Lately, does it seem like the sun never sets and are you craving to feel the grass beneath your feet? Nature has burst to life and the Summer Solstice is upon us again, representing the middle of summer, and the shortening of the days on their gradual march to winter. The marking point of midsummer and the longest day of the year falls on the 21st of June this year, what is more, the solstice and full moon will coincide, which is a rare event that has not occurred since 1948. What will the mystique of the full moon bring to us on this seemingly never ending day I wonder?
Although, in most parts of the world it is the magic of the never setting sun that is celebrated on this day. With long dark winters where only glimpses of the sun are seen, it is no wonder that the sun is waited upon and much appreciated in countries such as Sweden. What the Swedes celebrate during the period of the summer solstice is Midsummer Eve. Midsummer Eve is always a Friday between the 19th and 25th of June.
Swedish Midsummer Eve
Since ancient times and pagan practices, around the time of the Summer Solstice, Midsummer Day was celebrated, which is considered the day that was the midpoint of the growing season, halfway between planting and harvest. Traditionally, Midsummer was celebrated on June 24, the feast day of St. John the Baptist, but the holiday has its roots in a pre-Christian solstice festival. In Sweden, Midsummer’s Eve is one of the most important days of the year, rivaling Christmas with its festive spirit and traditions. Rooted in the traditions of planting and harvesting in Sweden, people celebrate the Summer Solstice by eating the first strawberries of the season.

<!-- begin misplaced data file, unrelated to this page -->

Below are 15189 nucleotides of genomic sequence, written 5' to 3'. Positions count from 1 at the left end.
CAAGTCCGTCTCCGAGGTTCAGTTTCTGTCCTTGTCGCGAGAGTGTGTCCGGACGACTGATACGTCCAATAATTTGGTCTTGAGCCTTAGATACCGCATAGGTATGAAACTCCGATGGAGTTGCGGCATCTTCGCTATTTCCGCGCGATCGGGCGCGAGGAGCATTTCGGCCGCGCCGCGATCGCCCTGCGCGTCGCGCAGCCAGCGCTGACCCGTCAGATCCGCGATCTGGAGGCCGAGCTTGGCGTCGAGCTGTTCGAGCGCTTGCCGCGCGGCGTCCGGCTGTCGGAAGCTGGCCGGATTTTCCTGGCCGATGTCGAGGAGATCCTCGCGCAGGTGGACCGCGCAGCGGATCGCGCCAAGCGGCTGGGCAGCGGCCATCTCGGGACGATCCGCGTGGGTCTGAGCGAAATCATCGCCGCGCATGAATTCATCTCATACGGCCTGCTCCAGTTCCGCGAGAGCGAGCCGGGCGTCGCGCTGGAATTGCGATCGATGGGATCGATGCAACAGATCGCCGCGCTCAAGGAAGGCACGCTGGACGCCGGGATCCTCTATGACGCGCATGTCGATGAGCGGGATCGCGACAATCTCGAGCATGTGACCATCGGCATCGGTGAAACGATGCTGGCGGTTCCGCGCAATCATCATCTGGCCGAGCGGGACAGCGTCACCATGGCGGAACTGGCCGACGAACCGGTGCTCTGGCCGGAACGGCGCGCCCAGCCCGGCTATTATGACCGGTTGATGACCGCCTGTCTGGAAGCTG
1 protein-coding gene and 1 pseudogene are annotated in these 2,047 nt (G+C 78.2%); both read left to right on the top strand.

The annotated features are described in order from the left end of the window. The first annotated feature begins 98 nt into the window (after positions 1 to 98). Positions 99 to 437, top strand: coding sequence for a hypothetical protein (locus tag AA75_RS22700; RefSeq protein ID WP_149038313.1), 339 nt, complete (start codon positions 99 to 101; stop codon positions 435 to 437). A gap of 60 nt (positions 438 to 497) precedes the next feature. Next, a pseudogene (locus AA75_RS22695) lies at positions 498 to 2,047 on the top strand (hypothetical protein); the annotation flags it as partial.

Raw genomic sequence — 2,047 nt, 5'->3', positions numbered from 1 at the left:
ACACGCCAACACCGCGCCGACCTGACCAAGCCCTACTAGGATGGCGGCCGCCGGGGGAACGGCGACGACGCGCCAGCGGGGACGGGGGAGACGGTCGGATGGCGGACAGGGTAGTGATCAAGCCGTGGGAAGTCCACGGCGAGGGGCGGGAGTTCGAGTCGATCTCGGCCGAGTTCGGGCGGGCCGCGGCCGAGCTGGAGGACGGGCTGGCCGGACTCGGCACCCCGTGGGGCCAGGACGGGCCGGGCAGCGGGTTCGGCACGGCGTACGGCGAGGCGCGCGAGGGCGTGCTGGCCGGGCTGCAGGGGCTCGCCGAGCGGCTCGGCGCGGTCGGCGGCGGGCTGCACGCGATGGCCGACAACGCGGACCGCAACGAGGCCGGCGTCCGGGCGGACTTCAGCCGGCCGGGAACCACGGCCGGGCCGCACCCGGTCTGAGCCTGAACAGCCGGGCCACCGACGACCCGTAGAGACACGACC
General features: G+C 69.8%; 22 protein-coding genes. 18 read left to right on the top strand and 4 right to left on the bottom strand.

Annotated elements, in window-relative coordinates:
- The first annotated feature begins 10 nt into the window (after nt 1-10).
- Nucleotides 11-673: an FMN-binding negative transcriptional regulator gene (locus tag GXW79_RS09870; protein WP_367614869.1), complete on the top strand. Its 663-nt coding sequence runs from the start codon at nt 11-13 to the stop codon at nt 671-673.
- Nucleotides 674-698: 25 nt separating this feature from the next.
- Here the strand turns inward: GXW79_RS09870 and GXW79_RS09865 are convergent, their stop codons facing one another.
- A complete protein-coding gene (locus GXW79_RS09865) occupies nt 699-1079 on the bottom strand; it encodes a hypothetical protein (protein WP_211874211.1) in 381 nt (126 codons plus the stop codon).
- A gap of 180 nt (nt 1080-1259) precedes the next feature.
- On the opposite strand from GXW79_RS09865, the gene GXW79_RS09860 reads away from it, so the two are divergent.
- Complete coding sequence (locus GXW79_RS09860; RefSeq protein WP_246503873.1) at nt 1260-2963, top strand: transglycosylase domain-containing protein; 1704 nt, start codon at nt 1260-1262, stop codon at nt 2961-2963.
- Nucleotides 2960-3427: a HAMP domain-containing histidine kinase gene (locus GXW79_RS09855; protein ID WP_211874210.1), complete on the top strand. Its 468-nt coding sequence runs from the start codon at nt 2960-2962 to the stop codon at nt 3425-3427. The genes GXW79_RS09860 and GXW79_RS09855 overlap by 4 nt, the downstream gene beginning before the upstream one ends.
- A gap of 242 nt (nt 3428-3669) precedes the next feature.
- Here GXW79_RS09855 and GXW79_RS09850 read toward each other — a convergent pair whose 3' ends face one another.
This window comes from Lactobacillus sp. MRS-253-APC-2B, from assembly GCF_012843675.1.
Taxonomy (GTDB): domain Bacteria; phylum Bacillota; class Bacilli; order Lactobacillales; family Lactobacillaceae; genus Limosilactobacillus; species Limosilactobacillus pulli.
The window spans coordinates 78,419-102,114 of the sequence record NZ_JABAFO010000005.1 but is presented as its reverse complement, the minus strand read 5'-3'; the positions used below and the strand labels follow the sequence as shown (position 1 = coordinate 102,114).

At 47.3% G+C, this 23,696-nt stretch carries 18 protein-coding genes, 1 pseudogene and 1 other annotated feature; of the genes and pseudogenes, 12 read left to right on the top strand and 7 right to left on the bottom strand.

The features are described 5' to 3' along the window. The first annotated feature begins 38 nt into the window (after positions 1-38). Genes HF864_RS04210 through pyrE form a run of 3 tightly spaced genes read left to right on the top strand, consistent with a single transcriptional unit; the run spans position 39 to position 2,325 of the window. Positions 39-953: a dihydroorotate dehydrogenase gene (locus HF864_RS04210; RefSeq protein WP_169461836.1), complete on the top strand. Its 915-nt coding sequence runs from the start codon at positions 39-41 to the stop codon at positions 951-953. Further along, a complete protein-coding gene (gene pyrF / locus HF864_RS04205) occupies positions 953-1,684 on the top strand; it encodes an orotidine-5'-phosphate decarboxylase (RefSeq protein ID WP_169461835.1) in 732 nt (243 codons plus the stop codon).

A typical Midsummer menu features different kinds of pickled herring, boiled new potatoes with fresh dill, soured cream and chives. Gravlax or dill-cured salmon is always featured on the Swedish smorgasbord. For dessert the first strawberries of summer with cream is sufficient, but if you want something more indulgent on this scintillating magical night, then serve Kladdkaka, a Swedish Sticky Chocolate Cake.
Swedish Inspired Midsummer Eve Menu
Has as all this stirred up your desire to breathe in the warm summer air and think of nothing else while your fingers drip red with strawberry juice. If you find that time where dusk barely turns to dark and then into dawn to be a sliver of magic, then celebrate it with the same enchanting spirit that the Swedes do. I have some inspirations drawing from the elements of an emblematic Midsummer Eve party.
Potato Rounds with Smoked Salmon Canapes
Gravlax and new potatoes with sour cream and chives are delicious alone, never the less, make your party distinctive by serving Potato Rounds with Smoked Salmon Canapes. How pretty will this be when easily picked up with your fingers and eaten garden side.
Strawberries Drenched in Honeyed Cream